Parents get advice and sometimes criticism from all sides; and this is no different for parents with autistic children. Some of the advice is offered kindly; some of it is thrown with a dash of contempt. Our choice was how to respond.

“If you would spank him, he would straighten up.” From my parents and other relatives. We tried it, once. My son thought we were playing. I think about it now and I cringe. We chose to try other methods of discipline.

“What a brat!” Said a young woman when my son was having a meltdown at age four as we were leaving a women’s Bible Study. I was too busy trying to get him and my two daughters into the car to reply. This was one of many such encounters. I chose not to reply or defend myself or my children; I chose to turn my attention to my kids. Still, I pondered these things in my heart, later when it was quiet.

“Try to get your kids into a bedtime routine at night.” This was helpful advice and worked perfectly with our kids. Our routine involved bath time, story time, and singing their father’s made up songs. Each kid had a different song. Autistic kids thrive on structure.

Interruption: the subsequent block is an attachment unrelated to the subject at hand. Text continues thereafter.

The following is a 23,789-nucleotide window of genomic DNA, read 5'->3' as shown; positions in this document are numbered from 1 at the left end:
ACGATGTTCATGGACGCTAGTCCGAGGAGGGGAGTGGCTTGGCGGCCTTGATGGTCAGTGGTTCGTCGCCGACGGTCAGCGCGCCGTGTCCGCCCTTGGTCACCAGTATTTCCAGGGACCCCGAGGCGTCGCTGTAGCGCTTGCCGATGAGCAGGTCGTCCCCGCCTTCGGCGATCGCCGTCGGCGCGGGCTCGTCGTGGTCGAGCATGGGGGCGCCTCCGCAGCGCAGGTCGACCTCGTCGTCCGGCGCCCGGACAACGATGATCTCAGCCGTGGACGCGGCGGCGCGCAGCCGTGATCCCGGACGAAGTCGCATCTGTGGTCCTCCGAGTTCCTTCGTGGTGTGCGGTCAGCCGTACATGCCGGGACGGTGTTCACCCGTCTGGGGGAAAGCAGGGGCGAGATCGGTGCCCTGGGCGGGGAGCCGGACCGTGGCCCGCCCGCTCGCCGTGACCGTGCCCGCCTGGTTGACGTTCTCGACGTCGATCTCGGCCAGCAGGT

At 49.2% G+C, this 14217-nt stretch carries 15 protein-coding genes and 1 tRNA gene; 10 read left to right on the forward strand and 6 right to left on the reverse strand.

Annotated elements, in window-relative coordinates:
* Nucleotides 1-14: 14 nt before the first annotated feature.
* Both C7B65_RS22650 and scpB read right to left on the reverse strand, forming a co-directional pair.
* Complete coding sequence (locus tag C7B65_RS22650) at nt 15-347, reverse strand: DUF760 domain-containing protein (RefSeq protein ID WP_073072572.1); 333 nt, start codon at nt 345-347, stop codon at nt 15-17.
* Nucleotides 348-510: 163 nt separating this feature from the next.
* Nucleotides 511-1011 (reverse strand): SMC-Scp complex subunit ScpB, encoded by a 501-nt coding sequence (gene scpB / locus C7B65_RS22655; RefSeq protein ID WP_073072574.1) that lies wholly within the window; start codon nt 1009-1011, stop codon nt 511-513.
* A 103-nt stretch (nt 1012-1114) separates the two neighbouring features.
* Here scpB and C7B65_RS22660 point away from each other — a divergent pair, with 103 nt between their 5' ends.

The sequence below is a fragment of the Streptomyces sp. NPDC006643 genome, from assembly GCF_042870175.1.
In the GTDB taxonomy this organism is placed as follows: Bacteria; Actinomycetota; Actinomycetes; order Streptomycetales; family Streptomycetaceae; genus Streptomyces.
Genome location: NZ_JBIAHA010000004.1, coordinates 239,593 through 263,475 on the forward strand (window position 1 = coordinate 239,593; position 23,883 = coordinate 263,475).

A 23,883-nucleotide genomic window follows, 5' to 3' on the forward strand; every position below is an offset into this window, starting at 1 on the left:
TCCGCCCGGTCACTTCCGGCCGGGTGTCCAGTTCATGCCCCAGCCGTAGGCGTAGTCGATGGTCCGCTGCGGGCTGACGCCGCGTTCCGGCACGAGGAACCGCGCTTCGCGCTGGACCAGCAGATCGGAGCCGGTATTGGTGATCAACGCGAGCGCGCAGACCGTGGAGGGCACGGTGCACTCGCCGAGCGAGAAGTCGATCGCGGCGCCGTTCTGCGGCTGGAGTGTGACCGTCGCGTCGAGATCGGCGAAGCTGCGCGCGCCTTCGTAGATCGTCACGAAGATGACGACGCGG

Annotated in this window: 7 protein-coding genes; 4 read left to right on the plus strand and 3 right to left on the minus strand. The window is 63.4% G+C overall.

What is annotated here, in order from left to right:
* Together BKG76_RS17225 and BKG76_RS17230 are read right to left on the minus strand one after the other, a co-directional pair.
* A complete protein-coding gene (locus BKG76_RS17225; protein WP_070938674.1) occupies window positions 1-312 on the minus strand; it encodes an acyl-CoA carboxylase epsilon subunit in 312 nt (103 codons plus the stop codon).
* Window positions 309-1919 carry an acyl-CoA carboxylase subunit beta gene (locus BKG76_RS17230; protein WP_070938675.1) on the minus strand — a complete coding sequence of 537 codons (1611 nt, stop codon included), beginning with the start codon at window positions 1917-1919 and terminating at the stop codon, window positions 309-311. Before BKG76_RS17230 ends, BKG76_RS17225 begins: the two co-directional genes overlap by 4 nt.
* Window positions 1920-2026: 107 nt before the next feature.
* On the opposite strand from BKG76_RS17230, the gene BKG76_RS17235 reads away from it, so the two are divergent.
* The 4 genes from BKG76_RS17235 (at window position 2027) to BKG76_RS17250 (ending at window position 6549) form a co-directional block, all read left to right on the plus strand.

“You shouldn’t give in to him. Make him take the blue plate. You are spoiling him by always giving in to him,” said my mother on numerous occasions and in various forms. My son was committed to green. He wanted the green plate, the green glass, green shirts, green blankets, green toys, and green pop (7-up and Sprite came in green bottles at the time). If it was in our power, we chose to let him have as much green as he desired; and we advised others to do the same. When my mother took care of him, she tried to make him take the blue plate, with predictable results. She wanted to prove her point.  I said, why not let him have the green plate? Is that so difficult? He’ll grow out of it. His fascination with the green did fade with time. It took 10 years, but is that so bad?

We had to choose our battles and ignore some advice along the way. With autism, there are so many battles to fight. We only had energy for the important battles. We battled our son over crossing the street at the right time; not over whether his sandwich was cut in triangles.  We struggled with teaching him how to cut his food; not whether his plate was green.

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